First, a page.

Although the town of Henry Adams is a product of my imagination, the man for whom it is named was very much real. Born into slavery, he served three years with the United States Colored Troops (USCT) and was twenty-two when the war ended. His first act as a free man was to see if he could travel across Louisiana without a pass. The journey didn’t go well. He was accosted, beaten and shown that he was no more free than he’d been before the war, so he took it upon himself to investigate conditions elsewhere in the South.
With the help of other Black vets and the members of local vigilance societies Adams sent five hundred men into the fields with orders to infiltrate plantations and farms and report back with their findings. He personally spent fourteen years in places like Louisiana, Texas, and Arkansas compiling evidence, organizing laborers and showing rural freedman how to exercise their newly won rights. His notes were later given to Congress during the hearings convened surrounding the Exodus. Historian Dorothy A. Sterling calls Adams a one man investigating committee. I call him remarkable and as I noted in my novel, Winds of the Storm, which features Adams’s shadowy investigative network, a full historical treatment of his accomplishments to the race and to American history is long overdue.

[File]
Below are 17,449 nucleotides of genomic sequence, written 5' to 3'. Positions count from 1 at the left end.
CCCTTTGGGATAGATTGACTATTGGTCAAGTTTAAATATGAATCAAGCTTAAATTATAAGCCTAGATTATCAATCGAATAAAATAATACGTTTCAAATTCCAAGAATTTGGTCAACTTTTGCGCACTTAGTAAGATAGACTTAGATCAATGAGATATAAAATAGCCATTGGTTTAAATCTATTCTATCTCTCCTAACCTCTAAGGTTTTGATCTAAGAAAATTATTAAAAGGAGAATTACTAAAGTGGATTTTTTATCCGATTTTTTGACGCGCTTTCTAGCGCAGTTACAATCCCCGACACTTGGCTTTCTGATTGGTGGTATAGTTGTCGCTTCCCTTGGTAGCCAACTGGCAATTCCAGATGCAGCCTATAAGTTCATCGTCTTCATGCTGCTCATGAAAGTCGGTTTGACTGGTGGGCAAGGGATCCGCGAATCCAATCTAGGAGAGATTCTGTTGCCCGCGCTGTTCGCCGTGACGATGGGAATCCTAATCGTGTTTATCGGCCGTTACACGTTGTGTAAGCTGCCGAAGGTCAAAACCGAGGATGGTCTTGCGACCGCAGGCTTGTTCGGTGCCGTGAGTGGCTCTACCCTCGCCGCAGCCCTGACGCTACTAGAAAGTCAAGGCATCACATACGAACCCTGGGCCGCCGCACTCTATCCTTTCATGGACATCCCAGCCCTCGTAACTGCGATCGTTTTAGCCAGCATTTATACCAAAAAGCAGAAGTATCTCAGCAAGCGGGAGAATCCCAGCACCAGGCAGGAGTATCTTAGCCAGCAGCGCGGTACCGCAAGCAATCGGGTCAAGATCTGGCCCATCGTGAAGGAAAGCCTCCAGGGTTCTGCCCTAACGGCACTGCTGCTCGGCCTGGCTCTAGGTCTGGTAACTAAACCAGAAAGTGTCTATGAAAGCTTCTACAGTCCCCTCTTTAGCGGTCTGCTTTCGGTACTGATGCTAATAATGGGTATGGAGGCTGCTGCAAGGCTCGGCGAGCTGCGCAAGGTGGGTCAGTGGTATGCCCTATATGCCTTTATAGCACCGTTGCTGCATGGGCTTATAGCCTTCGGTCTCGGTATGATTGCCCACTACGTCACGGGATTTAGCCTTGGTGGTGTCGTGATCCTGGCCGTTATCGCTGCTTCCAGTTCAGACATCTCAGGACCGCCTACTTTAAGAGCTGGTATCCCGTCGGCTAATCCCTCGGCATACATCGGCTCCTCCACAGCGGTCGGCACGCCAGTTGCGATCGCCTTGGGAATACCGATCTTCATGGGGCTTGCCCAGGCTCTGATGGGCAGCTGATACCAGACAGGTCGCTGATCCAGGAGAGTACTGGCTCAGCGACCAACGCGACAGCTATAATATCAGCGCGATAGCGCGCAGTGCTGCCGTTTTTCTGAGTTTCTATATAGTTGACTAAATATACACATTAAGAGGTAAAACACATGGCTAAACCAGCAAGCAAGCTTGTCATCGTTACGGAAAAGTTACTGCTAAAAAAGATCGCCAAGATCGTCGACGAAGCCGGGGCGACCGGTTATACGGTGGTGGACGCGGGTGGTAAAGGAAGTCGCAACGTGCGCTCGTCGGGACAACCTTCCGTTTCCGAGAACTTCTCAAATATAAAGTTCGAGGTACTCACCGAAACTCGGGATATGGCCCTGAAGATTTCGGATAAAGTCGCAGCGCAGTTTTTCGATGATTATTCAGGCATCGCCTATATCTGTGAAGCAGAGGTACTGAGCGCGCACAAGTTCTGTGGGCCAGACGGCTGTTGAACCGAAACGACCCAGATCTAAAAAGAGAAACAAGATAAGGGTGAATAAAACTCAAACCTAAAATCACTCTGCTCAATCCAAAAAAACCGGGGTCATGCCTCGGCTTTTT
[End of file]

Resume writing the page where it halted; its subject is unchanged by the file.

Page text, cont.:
Now, to Bring on the Blessings, or BOB as it was called during its creation. Like Bernadine’s quest, BOB grew out of an article featured in the July 7, 2002 issue of Parade Magazine. It was titled “A Place Called Hope,” and written by Lou Ann Walker. Hope Meadows, the town’s true name was founded by University of Illinois sociology professor Brenda Krause Eheart. Her dream was to establish a viable intergenerational community of foster parents, children and seniors complete with all the values and love of the small town she grew up in. After a long and frustrating road of phone calls and faxes she ultimately convinced the US Government to let her use an abandoned Air Force base in Rantoul, Illinois, as the site. Because of her field of study, Eheart knew first hand of the struggles faced by foster children and the dire future faced by those who never leave the system.